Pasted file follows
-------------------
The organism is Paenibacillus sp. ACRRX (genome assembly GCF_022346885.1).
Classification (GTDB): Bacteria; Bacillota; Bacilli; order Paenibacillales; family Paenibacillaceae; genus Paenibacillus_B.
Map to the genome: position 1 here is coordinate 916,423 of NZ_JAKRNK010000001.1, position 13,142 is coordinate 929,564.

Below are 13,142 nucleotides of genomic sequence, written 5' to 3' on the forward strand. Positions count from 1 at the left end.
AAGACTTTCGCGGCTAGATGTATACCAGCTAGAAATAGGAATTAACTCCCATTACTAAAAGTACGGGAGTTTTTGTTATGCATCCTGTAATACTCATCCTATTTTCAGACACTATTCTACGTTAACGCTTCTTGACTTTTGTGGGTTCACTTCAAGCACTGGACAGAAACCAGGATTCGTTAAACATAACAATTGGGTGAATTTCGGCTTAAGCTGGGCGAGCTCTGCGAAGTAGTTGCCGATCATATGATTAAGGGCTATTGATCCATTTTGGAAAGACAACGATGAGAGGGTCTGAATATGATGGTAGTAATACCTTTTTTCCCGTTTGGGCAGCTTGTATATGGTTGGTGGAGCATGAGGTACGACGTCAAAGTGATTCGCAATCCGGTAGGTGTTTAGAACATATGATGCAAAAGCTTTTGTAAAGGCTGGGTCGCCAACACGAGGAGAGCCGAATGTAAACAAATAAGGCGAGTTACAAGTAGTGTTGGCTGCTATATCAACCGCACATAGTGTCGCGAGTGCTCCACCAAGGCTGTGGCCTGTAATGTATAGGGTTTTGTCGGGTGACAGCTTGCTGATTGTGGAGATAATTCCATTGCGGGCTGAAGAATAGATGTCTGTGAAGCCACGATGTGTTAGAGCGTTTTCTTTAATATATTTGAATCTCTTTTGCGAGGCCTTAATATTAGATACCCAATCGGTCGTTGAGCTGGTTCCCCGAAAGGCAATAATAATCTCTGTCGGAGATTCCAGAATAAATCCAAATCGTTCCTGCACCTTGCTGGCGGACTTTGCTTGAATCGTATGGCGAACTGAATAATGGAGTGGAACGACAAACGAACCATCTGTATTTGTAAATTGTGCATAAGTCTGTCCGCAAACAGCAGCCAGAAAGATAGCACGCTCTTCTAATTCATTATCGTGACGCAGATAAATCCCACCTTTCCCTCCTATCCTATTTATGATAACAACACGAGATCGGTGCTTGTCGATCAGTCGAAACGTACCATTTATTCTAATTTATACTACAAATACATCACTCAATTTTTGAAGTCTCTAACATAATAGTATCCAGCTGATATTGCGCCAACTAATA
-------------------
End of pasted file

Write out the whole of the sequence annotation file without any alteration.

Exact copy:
The organism is Paenibacillus sp. ACRRX (genome assembly GCF_022346885.1).
Classification (GTDB): Bacteria; Bacillota; Bacilli; order Paenibacillales; family Paenibacillaceae; genus Paenibacillus_B.
Map to the genome: position 1 here is coordinate 916,423 of NZ_JAKRNK010000001.1, position 13,142 is coordinate 929,564.

Below are 13,142 nucleotides of genomic sequence, written 5' to 3' on the forward strand. Positions count from 1 at the left end.
AAGACTTTCGCGGCTAGATGTATACCAGCTAGAAATAGGAATTAACTCCCATTACTAAAAGTACGGGAGTTTTTGTTATGCATCCTGTAATACTCATCCTATTTTCAGACACTATTCTACGTTAACGCTTCTTGACTTTTGTGGGTTCACTTCAAGCACTGGACAGAAACCAGGATTCGTTAAACATAACAATTGGGTGAATTTCGGCTTAAGCTGGGCGAGCTCTGCGAAGTAGTTGCCGATCATATGATTAAGGGCTATTGATCCATTTTGGAAAGACAACGATGAGAGGGTCTGAATATGATGGTAGTAATACCTTTTTTCCCGTTTGGGCAGCTTGTATATGGTTGGTGGAGCATGAGGTACGACGTCAAAGTGATTCGCAATCCGGTAGGTGTTTAGAACATATGATGCAAAAGCTTTTGTAAAGGCTGGGTCGCCAACACGAGGAGAGCCGAATGTAAACAAATAAGGCGAGTTACAAGTAGTGTTGGCTGCTATATCAACCGCACATAGTGTCGCGAGTGCTCCACCAAGGCTGTGGCCTGTAATGTATAGGGTTTTGTCGGGTGACAGCTTGCTGATTGTGGAGATAATTCCATTGCGGGCTGAAGAATAGATGTCTGTGAAGCCACGATGTGTTAGAGCGTTTTCTTTAATATATTTGAATCTCTTTTGCGAGGCCTTAATATTAGATACCCAATCGGTCGTTGAGCTGGTTCCCCGAAAGGCAATAATAATCTCTGTCGGAGATTCCAGAATAAATCCAAATCGTTCCTGCACCTTGCTGGCGGACTTTGCTTGAATCGTATGGCGAACTGAATAATGGAGTGGAACGACAAACGAACCATCTGTATTTGTAAATTGTGCATAAGTCTGTCCGCAAACAGCAGCCAGAAAGATAGCACGCTCTTCTAATTCATTATCGTGACGCAGATAAATCCCACCTTTCCCTCCTATCCTATTTATGATAACAACACGAGATCGGTGCTTGTCGATCAGTCGAAACGTACCATTTATTCTAATTTATACTACAAATACATCACTCAATTTTTGAAGTCTCTAACATAATAGTATCCAGCTGATATTGCGCCAACTAATA